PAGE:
The Bungalow.. A Brexit Allegory

I will tell you a little story.  I was offered an excellent deal once on a cute little bungalow with high ceilings and a polished carved wooden door.  It sat on the edge of a pretty village.  The sizeable plot it sat in was populated with fruit trees and grapevines and the rose bushes by the door released their scent as we did the viewing.   It was a very appealing property, with permission to extend the existing dwelling further.  

We really liked the look of it as the seller weaved ideas for us and wooed us with  his magic words.  It had so many possibilities.  We could give up our jobs and build a little business in the grounds. Perhaps a guesthouse.  The inside had evidence of damp in the walls after being empty for a few years, but with a little work it looked manageable.

The price was fair for the promises the bungalow represented,  so we had a long talk as a family and decided to buy it and  we felt happy as we looked with pleasure at the windows glinting in the sunshine of a brighter future.  

We did our due diligence,  we hired a lawyer and ordered a survey and we went on with our lives looking forward to the day when we could make our plans for the little bungalow in the sunshine. 
All was not well though.  It turns out when the paperwork was examined, and the searches were done that the house had been built without any qualified person signing it off. In fact, part of the property did not even have the planning permissions it was advertised with.  Nobody had ever checked to see if it had been built to the required standard.  The ceiling was full of asbestos, the ground riddled with rat holes.  We had no idea if it was a money pit or an accident waiting to happen.  On closer inspection still, the damp was rising, we could see light through the roof and the windows rattled in the wind. The property was worth only half of the asking price.  

The people who had wanted us to buy the bungalow tried to gloss over the problems.  They told us everything would work out just fine.  When we carried on voicing our doubts, they told us we had agreed to the purchase and there was no getting out of it.  When we still looked unhappy, they threatened us with unpleasant consequences and the ire of the vendors if we tried to overturn our own decision. There was to be no re think or second chance to consider the consequences of our purchase, they said. To do so would be overturning the will of the family, they said.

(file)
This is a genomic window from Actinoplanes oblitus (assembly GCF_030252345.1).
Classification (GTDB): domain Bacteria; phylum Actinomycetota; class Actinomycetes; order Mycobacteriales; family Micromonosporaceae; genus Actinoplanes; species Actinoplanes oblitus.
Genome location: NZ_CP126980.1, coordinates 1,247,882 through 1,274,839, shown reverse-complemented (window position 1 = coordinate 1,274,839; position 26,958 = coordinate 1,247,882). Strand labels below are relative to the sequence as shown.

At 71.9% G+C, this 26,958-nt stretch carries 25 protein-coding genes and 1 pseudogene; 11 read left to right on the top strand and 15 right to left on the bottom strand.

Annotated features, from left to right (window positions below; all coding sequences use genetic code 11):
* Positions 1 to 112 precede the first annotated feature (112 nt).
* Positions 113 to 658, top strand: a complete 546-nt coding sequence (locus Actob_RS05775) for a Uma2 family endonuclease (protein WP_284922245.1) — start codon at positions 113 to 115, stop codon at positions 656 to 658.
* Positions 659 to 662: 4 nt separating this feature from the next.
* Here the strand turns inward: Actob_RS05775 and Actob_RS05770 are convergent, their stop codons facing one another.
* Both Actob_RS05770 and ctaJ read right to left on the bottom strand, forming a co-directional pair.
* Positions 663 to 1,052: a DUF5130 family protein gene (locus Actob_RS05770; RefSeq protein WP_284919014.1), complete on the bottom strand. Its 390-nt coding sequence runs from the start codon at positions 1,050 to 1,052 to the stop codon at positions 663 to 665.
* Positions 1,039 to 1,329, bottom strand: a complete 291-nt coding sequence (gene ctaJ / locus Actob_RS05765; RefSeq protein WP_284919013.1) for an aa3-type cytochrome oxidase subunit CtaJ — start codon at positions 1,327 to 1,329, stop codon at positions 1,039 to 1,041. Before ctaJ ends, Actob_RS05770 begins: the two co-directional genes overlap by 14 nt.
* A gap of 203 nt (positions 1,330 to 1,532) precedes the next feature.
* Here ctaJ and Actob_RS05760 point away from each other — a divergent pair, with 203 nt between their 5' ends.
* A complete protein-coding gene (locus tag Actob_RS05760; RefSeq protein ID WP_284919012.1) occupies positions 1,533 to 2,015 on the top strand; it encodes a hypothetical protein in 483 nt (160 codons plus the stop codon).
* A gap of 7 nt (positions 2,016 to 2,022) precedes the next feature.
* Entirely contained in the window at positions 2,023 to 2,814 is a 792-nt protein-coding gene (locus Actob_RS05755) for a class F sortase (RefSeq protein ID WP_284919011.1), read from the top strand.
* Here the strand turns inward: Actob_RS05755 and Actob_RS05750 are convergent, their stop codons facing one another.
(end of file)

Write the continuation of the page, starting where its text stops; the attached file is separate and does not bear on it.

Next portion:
We argued for months.  What should we do, what was a fair compromise?  Which deal was the best risk moving in as it was and take our chances with the leaky roof  or borrow some extra money to do the work?  Should we rent another house whilst the remedial works were completed.  What if it took years?   Our family was split, we even took it out on our neighbours and blamed them for making us unhappy in our current house in the first place, though actually none of us could really remember what it was about our home we disliked now we came to think of it.  Of course, our friends couldn’t understand why we were being mean to them and feeling very hurt, they drifted away from our lives.  The shifty people who tried to sell us the house looked on at the chaos smiling.  Pretty soon they would reap the benefits to their bank balance of their lies and our bad decision. 

But one day in the midst of a shouting match, we realised we couldn’t go on and that what we thought we were buying didn’t exist, it  was a dream, a mirage, an impossibility.  We might, after a lot of time and elbow grease and money be able to make the bungalow a habitable home for us in the end,  but as we looked at our existing house with it’s comforting fireplace and beautiful bay windows, it’s interesting neighbours and its proximity to the heart of a beautiful town and all its delights, we realised the price we would have to pay was far, far too high.  

We realised that with a little tweaking and renewing we could make more out of exactly where we were without having to pay any removal fees.  It was so simple,  we could just change our minds.   
To be sure we wrote out the pros and cons and risks, our existing house versus the bungalow.  Then we carefully absorbed those points and discussed them calmly, fact checked and read experts advice and then had a family vote.  The will of the family had changed.  We patched up our rows with the neighbours.  We told the shifty salespeople we were staying put,  we didn’t want the substandard bungalow anymore and we would be building a brighter better future exactly where we had belonged all along.

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